“As a director of a science museum, I spend a lot of time thinking about how we can engage people to think about how our world works. For science to be meaningful to people, it has to be relevant—and for myself, I have recently found this to be true out on the tennis court.
While I’ve never considered myself a ‘sporty’ person, I’ve used sports to connect people to science through various points in my career, so it’s always been in the background of my mind.
I’ve been an avid runner for the past ten years, but it wasn’t until I moved to the Upper Valley that I considered taking a deep dive into tennis. I wanted a way to work out while being social, and for a newcomer to the area, the RVC tennis clinics and lessons were a great way to establish a community of friendly, supportive faces.
When I first arrived at the Montshire, I mentioned my theoretical interest in playing tennis to a museum visitor while on the gallery floor. Surprisingly, she was an avid tennis player, and a regular on the RVC courts. Her advice was to take a lesson from a professional for an assessment of my next steps.
Aside from some technical instruction in middle school, I had never taken a private tennis lesson. I was nervous about jumping in because anything new as an adult can feel a little overwhelming (especially when you have coworkers and board members playing on the courts next to you).
My first session was in January 2016 with Josh Holt—he made me feel incredibly at ease, updated my grip, and helped determine that I should reacquaint myself with the game in the Advanced Beginner clinic that met on Mondays. I quickly signed up for a combo package to jump-start my tennis practice, playing five times with the clinic and four times with a pro.
My initial clinics were with Andrew Gunberg and Ben Thompson, and they made everyone feel comfortable while deepening our understanding of the game. I started taking private lessons with Tim Whitehead, and we spent a lot of time in our first sessions on technique, but also talking about the mental game of tennis.
My first private lessons were on the court next to the Intermediate clinic with Dave Bailey. Even though Dave was working with more advanced players, he’d watch me on my court too, and note my improvement—as would the other tennis professionals.
I decided to set a goal of advancing to the Intermediate clinic by the end of the year. I asked Tim what my next steps would be to do this, and he suggested playing at least three times a week.
While it wasn’t easy to find the time at first, I began to ease into figuring out how to keep playing to improve my game. I continued in Advanced Beginner clinics through November, and found a new group of tennis friends who were also improving week by week too. By November, through Tim and Andrew’s guidance, I was able to move into the Intermediate clinic, and am now taking my tennis game to the next level.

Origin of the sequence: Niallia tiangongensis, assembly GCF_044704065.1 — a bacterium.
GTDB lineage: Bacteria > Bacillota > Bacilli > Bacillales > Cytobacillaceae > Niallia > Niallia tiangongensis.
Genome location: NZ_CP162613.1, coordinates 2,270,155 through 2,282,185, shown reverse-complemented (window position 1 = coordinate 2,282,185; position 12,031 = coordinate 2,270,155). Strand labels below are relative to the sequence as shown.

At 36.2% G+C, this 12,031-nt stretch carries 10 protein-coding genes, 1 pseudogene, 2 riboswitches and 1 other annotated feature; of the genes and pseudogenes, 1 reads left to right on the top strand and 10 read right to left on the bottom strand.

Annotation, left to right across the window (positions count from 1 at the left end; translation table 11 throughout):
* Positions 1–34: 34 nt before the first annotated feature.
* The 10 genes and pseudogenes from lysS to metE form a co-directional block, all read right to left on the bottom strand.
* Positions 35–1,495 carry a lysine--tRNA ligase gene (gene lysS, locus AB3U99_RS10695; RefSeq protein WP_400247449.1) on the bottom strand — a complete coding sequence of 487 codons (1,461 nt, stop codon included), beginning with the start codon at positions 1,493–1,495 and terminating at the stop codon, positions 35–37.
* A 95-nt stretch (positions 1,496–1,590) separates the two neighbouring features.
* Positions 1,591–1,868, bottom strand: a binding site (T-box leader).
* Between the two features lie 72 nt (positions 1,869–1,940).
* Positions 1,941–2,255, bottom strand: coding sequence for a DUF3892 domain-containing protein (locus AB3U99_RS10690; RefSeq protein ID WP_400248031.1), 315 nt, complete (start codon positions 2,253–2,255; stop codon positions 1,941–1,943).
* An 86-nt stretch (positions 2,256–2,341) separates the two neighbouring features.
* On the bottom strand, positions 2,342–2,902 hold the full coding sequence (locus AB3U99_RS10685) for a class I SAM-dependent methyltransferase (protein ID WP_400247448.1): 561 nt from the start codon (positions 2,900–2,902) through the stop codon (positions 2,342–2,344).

As my technique improved, Tim (who is a PTR Professional and NASM Certified Personal Trainer) and I set new goals for our private lessons. Our work is now a mix of cardio-intensive drills that help my footwork and quickness on the court, and core training to control my swings with precision. We create a bit of a tennis obstacle course, and I have seen a dramatic improvement with my game play and overall physical fitness.
The biggest benefit to my work on the courts has been the mental determination that has served me well in my professional life. A quote that you constantly hear in tennis training is, “bounce…hit.”
You have to realize that you will have thousands of opportunities to hit the ball, and you can’t get fixated on every single hit or you won’t be able to move forward. Being present with the ball every time, and not letting a bad shot derail your game has many amazing psychological benefits in professional settings.
I know that I still have a lot to learn on the courts and my game needs time to improve. Having the supportive staff at RVC to guide the journey has been a tremendous asset to my life in the Upper Valley, and I look forward to my next stage as I continue to hit the ball.”
Marcos Stafne, PhD
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